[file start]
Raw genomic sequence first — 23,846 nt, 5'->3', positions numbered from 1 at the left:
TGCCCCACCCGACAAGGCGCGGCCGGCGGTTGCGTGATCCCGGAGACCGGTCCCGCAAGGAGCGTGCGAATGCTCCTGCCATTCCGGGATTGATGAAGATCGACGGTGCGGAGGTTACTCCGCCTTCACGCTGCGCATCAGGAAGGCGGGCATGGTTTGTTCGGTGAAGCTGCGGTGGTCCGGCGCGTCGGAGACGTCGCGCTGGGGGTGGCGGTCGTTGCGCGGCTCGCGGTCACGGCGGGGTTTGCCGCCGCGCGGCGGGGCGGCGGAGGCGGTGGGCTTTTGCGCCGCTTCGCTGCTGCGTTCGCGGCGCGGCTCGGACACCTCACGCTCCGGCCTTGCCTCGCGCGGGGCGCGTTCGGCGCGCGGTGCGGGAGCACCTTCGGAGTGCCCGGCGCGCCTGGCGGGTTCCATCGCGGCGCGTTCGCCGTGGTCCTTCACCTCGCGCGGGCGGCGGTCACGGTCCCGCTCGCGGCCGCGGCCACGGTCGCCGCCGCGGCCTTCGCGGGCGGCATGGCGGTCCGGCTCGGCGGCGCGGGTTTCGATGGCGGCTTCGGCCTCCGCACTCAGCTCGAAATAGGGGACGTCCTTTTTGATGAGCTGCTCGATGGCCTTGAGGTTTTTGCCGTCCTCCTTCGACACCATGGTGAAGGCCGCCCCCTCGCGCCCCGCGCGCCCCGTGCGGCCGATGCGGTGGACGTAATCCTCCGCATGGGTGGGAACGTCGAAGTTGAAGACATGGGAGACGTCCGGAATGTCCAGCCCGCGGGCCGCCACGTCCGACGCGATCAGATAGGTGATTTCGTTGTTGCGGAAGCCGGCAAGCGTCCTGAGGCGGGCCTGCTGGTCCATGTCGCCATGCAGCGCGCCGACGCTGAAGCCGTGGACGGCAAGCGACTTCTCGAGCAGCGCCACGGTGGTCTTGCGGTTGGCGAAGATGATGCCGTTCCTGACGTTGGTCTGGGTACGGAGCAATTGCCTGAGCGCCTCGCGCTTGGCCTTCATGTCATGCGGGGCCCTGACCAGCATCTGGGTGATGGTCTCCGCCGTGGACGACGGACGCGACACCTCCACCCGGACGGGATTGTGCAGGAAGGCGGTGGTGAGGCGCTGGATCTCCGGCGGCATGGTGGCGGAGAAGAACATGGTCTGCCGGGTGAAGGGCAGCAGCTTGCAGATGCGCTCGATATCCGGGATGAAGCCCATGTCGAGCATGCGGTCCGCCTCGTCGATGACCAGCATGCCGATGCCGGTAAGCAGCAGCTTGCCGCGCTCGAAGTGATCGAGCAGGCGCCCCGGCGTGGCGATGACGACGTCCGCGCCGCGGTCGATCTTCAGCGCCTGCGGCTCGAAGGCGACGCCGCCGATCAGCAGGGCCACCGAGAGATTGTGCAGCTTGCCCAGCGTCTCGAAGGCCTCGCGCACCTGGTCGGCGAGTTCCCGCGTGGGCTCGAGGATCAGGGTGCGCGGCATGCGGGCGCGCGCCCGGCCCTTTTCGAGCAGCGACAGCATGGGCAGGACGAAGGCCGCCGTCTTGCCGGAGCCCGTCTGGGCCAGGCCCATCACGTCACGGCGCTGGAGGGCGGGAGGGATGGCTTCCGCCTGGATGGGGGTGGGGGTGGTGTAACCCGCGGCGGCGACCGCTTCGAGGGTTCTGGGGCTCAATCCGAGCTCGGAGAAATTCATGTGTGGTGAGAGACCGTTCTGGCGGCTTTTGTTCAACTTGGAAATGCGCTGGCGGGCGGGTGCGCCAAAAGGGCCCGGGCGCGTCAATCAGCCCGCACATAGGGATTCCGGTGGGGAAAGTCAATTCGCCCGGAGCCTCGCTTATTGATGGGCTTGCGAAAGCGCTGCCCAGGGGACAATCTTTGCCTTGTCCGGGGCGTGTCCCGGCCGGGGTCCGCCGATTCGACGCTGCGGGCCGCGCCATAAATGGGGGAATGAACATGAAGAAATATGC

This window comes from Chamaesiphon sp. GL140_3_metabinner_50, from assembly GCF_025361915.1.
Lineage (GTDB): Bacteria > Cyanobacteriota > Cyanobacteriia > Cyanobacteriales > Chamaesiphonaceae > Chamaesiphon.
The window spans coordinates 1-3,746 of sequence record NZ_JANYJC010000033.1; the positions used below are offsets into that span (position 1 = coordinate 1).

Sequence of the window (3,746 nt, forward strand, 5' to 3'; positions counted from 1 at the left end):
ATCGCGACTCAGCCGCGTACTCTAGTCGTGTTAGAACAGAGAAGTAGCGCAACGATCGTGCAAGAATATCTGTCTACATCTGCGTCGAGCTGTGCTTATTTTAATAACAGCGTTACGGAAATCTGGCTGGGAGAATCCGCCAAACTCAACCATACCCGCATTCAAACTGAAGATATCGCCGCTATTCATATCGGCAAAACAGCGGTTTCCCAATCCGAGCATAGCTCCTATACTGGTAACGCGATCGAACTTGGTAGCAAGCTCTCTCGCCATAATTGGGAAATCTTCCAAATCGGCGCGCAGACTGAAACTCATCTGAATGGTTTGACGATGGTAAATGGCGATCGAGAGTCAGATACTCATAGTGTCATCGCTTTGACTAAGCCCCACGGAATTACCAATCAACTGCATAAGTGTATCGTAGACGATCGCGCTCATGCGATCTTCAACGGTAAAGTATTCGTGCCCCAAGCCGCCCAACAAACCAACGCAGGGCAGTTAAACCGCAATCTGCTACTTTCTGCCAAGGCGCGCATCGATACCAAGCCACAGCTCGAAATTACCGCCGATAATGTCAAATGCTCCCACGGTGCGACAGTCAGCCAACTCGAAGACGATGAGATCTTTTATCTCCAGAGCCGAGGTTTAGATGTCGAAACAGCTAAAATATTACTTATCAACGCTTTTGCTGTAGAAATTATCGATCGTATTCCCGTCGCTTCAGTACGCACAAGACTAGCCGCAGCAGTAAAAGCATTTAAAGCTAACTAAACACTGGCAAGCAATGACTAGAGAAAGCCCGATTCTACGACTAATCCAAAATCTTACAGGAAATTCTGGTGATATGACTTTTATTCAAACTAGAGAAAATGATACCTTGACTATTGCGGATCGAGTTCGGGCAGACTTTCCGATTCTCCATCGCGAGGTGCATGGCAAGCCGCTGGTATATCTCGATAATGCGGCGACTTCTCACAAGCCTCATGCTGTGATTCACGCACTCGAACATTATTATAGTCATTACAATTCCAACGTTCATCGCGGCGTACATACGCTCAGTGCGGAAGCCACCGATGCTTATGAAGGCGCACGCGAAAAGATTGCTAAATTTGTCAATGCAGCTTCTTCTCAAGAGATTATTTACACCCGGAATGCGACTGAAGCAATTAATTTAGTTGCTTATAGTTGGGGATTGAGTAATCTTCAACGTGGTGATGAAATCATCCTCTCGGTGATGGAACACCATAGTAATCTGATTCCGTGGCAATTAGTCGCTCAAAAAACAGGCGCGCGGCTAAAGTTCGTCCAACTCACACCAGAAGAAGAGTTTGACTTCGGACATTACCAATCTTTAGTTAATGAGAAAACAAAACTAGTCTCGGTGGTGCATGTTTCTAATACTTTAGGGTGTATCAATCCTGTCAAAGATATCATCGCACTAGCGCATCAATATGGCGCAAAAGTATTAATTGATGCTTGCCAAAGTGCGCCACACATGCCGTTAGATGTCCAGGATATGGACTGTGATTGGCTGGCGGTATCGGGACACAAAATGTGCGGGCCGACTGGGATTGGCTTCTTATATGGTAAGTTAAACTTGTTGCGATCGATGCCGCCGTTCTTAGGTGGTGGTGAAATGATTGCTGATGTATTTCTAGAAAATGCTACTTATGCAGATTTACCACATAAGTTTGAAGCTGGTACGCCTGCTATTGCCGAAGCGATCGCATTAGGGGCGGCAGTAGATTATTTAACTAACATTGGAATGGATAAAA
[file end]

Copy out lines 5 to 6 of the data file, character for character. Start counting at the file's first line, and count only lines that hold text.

The window spans coordinates 1-3,746 of sequence record NZ_JANYJC010000033.1; the positions used below are offsets into that span (position 1 = coordinate 1).

Sequence of the window (3,746 nt, forward strand, 5' to 3'; positions counted from 1 at the left end):